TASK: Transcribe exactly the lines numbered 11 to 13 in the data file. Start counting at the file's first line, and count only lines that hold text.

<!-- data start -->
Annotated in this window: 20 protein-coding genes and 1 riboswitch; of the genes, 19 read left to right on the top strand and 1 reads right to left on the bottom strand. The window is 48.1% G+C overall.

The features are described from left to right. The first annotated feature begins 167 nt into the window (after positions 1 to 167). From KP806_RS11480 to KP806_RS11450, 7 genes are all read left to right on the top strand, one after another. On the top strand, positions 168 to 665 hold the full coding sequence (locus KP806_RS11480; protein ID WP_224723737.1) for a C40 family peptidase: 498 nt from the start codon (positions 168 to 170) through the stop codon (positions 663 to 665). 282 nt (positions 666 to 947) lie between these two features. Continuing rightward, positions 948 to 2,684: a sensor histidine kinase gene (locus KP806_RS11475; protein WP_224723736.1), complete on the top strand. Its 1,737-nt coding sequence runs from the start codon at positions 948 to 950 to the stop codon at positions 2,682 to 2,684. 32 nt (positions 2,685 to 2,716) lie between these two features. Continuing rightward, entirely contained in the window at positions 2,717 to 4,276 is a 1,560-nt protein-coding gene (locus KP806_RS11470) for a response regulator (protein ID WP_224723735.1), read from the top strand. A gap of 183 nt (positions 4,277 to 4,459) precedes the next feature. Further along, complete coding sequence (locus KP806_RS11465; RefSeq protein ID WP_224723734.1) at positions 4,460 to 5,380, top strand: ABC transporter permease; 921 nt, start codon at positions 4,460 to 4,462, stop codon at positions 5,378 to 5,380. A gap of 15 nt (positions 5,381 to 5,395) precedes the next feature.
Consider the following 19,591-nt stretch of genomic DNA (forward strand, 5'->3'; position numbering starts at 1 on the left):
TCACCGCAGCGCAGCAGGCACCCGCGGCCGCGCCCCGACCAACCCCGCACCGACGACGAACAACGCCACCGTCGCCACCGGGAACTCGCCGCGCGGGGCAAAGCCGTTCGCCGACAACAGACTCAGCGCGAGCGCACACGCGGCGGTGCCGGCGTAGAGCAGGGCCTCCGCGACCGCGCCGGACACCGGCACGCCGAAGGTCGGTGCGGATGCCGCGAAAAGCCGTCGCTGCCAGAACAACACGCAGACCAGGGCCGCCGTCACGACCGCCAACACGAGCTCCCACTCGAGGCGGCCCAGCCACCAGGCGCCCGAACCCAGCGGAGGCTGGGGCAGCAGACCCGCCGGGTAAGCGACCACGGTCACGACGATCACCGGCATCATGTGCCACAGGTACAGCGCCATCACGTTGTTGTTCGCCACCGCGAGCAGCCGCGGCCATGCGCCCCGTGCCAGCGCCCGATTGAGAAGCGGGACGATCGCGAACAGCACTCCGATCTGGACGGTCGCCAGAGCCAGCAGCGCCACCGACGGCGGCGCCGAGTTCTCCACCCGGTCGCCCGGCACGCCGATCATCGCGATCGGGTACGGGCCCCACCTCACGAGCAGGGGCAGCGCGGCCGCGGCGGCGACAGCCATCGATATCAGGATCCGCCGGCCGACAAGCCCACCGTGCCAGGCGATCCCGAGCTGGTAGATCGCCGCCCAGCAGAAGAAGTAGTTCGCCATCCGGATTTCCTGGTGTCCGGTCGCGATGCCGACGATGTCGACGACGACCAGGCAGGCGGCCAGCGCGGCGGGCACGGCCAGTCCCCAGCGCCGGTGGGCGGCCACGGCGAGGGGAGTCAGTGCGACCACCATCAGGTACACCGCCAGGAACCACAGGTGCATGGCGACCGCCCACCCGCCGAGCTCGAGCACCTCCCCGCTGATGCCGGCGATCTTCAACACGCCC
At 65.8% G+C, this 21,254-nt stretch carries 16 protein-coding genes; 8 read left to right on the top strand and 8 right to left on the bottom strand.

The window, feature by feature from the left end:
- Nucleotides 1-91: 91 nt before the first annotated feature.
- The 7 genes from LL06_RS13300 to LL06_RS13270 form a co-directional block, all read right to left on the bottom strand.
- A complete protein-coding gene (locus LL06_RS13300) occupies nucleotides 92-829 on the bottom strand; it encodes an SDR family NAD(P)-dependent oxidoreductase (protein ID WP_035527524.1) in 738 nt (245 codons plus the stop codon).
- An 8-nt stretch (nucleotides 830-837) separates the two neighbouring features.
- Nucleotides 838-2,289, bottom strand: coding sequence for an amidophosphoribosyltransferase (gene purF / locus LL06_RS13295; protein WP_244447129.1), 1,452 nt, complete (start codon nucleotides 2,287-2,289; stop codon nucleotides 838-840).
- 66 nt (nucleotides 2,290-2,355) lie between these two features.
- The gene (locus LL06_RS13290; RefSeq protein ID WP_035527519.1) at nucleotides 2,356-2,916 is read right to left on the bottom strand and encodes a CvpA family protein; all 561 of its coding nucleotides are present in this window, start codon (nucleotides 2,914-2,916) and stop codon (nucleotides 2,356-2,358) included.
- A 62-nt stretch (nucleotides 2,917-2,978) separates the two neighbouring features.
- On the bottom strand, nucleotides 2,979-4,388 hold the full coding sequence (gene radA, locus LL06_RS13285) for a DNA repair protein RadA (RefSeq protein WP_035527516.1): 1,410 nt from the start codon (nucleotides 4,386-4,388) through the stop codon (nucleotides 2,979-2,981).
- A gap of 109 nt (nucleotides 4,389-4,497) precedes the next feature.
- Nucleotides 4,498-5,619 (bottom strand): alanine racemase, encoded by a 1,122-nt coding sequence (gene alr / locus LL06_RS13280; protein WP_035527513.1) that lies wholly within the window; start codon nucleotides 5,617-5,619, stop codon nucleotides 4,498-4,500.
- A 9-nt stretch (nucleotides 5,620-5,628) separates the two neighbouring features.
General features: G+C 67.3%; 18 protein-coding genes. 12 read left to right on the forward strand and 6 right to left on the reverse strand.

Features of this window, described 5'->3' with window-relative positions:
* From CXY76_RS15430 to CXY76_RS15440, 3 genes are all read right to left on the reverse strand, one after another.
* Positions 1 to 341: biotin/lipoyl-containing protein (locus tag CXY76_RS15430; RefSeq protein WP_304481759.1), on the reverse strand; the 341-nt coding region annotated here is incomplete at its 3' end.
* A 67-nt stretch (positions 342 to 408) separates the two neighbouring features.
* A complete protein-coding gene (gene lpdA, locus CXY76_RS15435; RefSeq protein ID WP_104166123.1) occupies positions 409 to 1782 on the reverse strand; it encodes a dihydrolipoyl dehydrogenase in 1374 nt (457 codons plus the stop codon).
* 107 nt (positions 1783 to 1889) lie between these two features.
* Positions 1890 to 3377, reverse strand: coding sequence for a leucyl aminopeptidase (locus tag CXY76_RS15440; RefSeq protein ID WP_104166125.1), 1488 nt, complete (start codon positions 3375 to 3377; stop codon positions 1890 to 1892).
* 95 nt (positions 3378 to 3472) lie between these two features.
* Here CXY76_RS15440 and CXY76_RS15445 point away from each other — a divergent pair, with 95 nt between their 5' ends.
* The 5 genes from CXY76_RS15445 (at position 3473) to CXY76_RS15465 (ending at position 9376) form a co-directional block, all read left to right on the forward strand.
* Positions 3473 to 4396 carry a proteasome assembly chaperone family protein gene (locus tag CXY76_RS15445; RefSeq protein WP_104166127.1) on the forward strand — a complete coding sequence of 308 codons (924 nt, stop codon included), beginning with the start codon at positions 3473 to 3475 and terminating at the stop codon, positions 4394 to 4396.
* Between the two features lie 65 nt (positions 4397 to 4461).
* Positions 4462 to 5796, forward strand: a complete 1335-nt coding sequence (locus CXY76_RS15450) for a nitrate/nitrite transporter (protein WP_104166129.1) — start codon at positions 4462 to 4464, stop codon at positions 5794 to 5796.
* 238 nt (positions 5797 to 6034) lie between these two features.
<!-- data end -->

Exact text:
- Nucleotides 838-2,289, bottom strand: coding sequence for an amidophosphoribosyltransferase (gene purF / locus LL06_RS13295; protein WP_244447129.1), 1,452 nt, complete (start codon nucleotides 2,287-2,289; stop codon nucleotides 838-840).
- 66 nt (nucleotides 2,290-2,355) lie between these two features.
- The gene (locus LL06_RS13290; RefSeq protein ID WP_035527519.1) at nucleotides 2,356-2,916 is read right to left on the bottom strand and encodes a CvpA family protein; all 561 of its coding nucleotides are present in this window, start codon (nucleotides 2,914-2,916) and stop codon (nucleotides 2,356-2,358) included.